• Thanks for your answer! I have one last question actually: in all the results, I'd like the first arrow from the left to emanate from A, the second from B and the last one from C. Is there a way to impose this?
    – VoB
    Dec 11, 2023 at 9:19
  • @VoB Yes, I've added a style that allows you to do this.
    – Alan Munn
    Dec 11, 2023 at 15:27
4

Small variation of the nice @Alan Munn answer (+1): shorter code for nodes contents and wee bit nicer formatted multi part nodes:

\documentclass[margin=3mm]{standalone}
\usepackage{forest}
\usetikzlibrary{arrows.meta,
                shapes.multipart}
\newcommand\mpn[4]{\nodepart{one}   #1
                   \nodepart{two}   #2
                   \nodepart{three} #3
                   \nodepart{four}  #4}


\begin{document}
    \begin{forest}
for tree = {
    rectangle split, rectangle split horizontal, 
    rectangle split parts=4,
    text width=1em, text centered, inner xsep=2pt,
    draw,
    edge = {semithick, -Straight Barb},
    l sep=12mm,
    s sep= 2mm,
            }
[\mpn{A}{B}{C}{ }
    [\mpn{D}{E}{F}{G}]
    [\mpn{H}{I}{J}{K}]
    [\mpn{L}{M}{N}{ }]
]
\end{forest}
\end{document}

enter image description here

Addendum:
Combining of the @Alan Munn code for forming list of forest nodes contents but with formatting of tree as i use in my original answer:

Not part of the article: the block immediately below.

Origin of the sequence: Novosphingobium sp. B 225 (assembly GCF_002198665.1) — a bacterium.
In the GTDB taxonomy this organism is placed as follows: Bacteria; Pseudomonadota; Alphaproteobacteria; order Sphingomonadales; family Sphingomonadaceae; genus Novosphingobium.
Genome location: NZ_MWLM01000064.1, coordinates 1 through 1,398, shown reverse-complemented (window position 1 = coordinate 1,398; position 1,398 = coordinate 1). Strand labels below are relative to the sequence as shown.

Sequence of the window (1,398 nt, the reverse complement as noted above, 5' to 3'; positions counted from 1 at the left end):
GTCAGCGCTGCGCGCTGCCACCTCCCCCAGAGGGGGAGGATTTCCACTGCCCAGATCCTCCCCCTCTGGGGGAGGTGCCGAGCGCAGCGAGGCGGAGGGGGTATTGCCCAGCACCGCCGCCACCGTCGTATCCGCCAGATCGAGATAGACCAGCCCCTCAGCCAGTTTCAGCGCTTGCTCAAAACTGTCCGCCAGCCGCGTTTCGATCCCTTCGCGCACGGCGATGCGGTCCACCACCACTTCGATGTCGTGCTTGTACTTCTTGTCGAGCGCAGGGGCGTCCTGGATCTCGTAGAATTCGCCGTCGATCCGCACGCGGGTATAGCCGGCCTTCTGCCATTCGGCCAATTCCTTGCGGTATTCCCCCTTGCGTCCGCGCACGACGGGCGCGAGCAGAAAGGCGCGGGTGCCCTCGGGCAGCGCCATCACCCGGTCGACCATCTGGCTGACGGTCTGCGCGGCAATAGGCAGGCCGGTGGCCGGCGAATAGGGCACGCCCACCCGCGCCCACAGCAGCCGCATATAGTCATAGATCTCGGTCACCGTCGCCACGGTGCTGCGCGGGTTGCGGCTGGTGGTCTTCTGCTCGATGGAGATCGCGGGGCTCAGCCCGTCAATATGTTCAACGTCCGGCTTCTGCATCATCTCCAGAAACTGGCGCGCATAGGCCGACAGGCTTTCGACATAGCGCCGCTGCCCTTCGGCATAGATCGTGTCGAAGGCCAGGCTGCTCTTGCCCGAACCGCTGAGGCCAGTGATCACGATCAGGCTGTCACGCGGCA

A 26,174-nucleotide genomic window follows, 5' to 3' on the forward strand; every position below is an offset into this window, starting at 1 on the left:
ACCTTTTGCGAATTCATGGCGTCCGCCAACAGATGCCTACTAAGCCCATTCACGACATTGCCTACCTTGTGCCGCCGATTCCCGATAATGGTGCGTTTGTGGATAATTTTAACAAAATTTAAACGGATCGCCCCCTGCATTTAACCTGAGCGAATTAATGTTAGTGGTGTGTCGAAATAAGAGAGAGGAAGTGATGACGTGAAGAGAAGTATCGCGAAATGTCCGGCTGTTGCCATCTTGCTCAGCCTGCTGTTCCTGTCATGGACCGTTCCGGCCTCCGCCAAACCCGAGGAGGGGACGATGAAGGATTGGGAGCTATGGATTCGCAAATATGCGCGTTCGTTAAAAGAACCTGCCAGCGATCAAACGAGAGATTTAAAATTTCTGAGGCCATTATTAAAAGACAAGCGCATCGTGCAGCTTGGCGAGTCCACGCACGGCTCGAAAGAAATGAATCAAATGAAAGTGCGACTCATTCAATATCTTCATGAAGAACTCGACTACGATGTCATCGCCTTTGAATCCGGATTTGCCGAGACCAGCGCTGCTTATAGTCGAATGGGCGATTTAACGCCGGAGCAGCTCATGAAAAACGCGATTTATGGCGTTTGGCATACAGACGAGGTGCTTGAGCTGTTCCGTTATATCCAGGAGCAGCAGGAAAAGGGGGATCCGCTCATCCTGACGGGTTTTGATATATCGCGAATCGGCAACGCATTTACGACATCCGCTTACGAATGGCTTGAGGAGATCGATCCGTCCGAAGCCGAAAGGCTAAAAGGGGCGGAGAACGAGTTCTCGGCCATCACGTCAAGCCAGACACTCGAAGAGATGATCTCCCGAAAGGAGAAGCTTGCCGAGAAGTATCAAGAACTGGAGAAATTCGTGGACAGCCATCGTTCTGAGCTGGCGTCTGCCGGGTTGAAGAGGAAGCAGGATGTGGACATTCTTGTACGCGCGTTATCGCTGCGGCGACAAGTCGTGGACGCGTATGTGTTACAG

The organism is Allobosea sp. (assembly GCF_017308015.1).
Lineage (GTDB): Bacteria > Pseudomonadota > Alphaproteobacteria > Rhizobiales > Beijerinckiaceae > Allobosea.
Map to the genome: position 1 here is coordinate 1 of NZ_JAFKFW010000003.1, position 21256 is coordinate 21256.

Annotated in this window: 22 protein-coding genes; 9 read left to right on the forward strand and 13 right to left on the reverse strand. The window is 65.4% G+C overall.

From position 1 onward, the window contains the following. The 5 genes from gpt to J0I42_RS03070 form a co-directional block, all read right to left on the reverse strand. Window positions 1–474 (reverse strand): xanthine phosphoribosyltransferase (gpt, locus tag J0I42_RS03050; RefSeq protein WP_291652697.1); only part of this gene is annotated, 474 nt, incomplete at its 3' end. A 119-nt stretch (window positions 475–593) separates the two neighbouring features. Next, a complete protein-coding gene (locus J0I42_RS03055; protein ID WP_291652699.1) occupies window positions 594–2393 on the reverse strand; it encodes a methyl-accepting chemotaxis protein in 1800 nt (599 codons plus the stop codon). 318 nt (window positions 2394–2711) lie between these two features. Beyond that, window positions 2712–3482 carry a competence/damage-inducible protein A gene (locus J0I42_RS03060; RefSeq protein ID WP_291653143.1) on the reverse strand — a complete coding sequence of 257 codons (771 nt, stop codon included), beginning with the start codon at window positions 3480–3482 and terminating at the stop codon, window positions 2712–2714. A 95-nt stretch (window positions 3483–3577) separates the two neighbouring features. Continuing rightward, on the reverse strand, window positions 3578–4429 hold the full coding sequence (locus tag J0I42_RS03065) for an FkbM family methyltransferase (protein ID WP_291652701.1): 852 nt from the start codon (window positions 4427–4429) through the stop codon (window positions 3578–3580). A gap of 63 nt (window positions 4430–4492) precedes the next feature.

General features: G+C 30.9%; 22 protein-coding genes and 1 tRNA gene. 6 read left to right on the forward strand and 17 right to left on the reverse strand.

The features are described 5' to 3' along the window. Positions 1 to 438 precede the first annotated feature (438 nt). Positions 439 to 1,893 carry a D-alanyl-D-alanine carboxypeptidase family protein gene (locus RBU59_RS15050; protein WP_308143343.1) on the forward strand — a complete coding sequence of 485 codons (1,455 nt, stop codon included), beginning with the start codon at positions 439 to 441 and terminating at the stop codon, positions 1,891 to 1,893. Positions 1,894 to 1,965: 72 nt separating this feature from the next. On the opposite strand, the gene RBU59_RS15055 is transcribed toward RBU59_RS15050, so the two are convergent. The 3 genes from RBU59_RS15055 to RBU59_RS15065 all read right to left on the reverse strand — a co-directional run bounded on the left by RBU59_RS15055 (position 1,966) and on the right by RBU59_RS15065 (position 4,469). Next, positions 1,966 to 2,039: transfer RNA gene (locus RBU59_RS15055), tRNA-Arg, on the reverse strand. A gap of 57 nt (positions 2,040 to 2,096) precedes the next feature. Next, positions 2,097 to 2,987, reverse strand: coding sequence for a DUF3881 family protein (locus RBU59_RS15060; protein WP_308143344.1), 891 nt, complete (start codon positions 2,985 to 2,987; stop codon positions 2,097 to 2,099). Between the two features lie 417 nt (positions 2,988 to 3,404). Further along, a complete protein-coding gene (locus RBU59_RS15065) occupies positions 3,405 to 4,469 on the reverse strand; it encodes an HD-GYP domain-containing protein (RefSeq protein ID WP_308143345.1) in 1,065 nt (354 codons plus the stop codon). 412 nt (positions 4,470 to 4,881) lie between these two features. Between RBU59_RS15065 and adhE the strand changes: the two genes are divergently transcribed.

\documentclass[margin=3mm]{standalone}
\usepackage{forest}
\usetikzlibrary{arrows.meta,
                shapes.multipart}

\ExplSyntaxOn   % proposed by Alan Mun
\seq_new:N \l_tree_node_seq
\seq_set_from_clist:Nn \c_node_names_seq {one,two,three,four}
\NewDocumentCommand{\mpn}{m}{
    \seq_set_from_clist:Nn \l_tree_node_seq {#1}
    \seq_map_indexed_inline:Nn \l_tree_node_seq {
        \nodepart{\seq_item:Nn \c_node_names_seq {##1}} {##2}
    }
}
\ExplSyntaxOff

\begin{document}
    \begin{forest}
for tree = {
    rectangle split, rectangle split horizontal,   % <---
    text width=1em, text centered, inner xsep=2pt, % <---
    draw,
    edge = {semithick, -Straight Barb},
    l sep=12mm,
    s sep= 2mm,
            }
[\mpn{A,B,C,~} % <---
    [\mpn{D,E,F,G}]
    [\mpn{H,I,J,K}]
    [\mpn{L,M,N,~}] % <---
]
\end{forest}
\end{document}

Result is the same as before!

4